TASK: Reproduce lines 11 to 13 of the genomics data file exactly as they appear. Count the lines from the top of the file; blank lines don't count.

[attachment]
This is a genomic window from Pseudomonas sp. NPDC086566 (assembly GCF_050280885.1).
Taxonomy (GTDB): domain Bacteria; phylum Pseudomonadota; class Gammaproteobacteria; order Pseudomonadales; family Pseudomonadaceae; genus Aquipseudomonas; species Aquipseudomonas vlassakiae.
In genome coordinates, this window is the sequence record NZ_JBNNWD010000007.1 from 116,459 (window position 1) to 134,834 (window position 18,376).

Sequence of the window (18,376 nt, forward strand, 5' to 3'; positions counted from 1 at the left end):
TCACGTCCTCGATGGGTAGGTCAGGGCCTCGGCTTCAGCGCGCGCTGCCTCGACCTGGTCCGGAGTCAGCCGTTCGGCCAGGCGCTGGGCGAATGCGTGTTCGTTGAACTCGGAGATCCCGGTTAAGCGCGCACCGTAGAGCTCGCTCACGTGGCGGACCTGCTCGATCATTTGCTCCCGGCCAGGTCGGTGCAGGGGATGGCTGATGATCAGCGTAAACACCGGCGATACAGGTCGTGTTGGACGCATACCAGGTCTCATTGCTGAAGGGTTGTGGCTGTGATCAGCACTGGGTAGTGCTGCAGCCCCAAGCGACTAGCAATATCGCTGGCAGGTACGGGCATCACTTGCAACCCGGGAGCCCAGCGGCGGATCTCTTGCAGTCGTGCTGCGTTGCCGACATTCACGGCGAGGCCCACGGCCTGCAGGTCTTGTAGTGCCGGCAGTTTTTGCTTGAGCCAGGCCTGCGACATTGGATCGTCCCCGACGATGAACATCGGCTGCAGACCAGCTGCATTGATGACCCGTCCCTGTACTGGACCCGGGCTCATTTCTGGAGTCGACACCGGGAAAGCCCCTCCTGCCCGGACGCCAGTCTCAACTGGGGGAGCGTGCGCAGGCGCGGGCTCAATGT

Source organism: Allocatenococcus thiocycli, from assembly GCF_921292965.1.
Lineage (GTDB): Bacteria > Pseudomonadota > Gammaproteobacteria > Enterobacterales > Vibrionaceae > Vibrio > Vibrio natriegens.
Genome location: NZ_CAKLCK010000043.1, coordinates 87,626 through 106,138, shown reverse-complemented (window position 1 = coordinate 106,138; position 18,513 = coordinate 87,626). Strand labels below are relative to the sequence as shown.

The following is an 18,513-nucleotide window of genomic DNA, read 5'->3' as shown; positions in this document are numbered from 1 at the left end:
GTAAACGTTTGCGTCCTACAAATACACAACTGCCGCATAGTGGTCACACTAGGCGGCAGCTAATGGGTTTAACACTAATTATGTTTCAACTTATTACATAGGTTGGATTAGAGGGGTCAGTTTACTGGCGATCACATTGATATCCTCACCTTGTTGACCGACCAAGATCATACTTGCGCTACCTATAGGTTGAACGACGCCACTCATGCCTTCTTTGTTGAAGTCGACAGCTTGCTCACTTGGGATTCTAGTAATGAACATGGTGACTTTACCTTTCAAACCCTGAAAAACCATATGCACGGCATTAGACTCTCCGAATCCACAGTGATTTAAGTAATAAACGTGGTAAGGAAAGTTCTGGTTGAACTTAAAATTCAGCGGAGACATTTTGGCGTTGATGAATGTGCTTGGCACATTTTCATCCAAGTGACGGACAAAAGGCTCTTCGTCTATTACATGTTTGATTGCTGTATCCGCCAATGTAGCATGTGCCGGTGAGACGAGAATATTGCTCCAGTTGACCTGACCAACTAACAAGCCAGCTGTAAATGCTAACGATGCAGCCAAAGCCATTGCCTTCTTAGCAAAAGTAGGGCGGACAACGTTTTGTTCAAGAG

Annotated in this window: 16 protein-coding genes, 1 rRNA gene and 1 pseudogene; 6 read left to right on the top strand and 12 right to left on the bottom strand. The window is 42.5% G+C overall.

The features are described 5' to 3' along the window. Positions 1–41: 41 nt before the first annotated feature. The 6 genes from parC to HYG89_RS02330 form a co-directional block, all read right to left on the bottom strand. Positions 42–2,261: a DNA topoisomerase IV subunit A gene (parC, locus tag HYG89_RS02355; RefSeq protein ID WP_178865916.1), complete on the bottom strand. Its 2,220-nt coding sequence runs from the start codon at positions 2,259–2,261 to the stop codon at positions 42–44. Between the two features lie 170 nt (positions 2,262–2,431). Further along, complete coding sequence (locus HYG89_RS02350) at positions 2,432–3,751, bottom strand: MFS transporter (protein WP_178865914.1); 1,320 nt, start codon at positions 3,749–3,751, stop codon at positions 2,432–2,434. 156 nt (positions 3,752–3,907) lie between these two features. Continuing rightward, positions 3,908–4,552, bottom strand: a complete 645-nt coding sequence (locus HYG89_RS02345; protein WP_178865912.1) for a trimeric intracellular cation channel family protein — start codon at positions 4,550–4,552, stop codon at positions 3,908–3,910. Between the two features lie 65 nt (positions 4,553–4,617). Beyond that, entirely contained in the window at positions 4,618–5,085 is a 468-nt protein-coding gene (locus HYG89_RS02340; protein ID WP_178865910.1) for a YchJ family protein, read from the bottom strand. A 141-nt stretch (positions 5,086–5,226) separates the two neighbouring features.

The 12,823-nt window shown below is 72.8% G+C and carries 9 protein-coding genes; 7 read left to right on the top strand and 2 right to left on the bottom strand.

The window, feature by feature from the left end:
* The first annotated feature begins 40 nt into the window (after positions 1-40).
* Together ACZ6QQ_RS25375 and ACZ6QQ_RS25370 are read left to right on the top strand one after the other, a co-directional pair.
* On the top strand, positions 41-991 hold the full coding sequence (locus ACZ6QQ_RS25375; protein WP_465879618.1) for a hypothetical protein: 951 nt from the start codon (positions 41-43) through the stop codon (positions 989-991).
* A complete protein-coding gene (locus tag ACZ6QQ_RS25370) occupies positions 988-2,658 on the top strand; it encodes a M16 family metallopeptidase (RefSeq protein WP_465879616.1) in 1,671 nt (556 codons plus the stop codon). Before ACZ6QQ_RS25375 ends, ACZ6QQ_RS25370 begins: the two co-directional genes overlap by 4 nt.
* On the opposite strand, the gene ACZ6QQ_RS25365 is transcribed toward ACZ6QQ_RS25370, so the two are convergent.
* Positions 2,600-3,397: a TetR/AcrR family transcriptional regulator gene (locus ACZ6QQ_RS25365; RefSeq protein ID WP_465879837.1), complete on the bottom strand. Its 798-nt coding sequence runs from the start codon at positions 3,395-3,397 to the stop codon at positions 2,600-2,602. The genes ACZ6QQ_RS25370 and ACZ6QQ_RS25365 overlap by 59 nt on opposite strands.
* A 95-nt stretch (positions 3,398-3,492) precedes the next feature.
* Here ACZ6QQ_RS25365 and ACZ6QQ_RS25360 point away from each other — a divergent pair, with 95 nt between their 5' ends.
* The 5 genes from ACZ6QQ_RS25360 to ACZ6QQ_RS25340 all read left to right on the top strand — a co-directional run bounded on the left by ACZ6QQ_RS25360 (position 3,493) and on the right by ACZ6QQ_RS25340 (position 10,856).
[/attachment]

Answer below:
Annotated in this window: 16 protein-coding genes, 1 rRNA gene and 1 pseudogene; 6 read left to right on the top strand and 12 right to left on the bottom strand. The window is 42.5% G+C overall.

The features are described 5' to 3' along the window. Positions 1–41: 41 nt before the first annotated feature. The 6 genes from parC to HYG89_RS02330 form a co-directional block, all read right to left on the bottom strand. Positions 42–2,261: a DNA topoisomerase IV subunit A gene (parC, locus tag HYG89_RS02355; RefSeq protein ID WP_178865916.1), complete on the bottom strand. Its 2,220-nt coding sequence runs from the start codon at positions 2,259–2,261 to the stop codon at positions 42–44. Between the two features lie 170 nt (positions 2,262–2,431). Further along, complete coding sequence (locus HYG89_RS02350) at positions 2,432–3,751, bottom strand: MFS transporter (protein WP_178865914.1); 1,320 nt, start codon at positions 3,749–3,751, stop codon at positions 2,432–2,434. 156 nt (positions 3,752–3,907) lie between these two features. Continuing rightward, positions 3,908–4,552, bottom strand: a complete 645-nt coding sequence (locus HYG89_RS02345; protein WP_178865912.1) for a trimeric intracellular cation channel family protein — start codon at positions 4,550–4,552, stop codon at positions 3,908–3,910. Between the two features lie 65 nt (positions 4,553–4,617). Beyond that, entirely contained in the window at positions 4,618–5,085 is a 468-nt protein-coding gene (locus HYG89_RS02340; protein ID WP_178865910.1) for a YchJ family protein, read from the bottom strand. A 141-nt stretch (positions 5,086–5,226) separates the two neighbouring features.

The 12,823-nt window shown below is 72.8% G+C and carries 9 protein-coding genes; 7 read left to right on the top strand and 2 right to left on the bottom strand.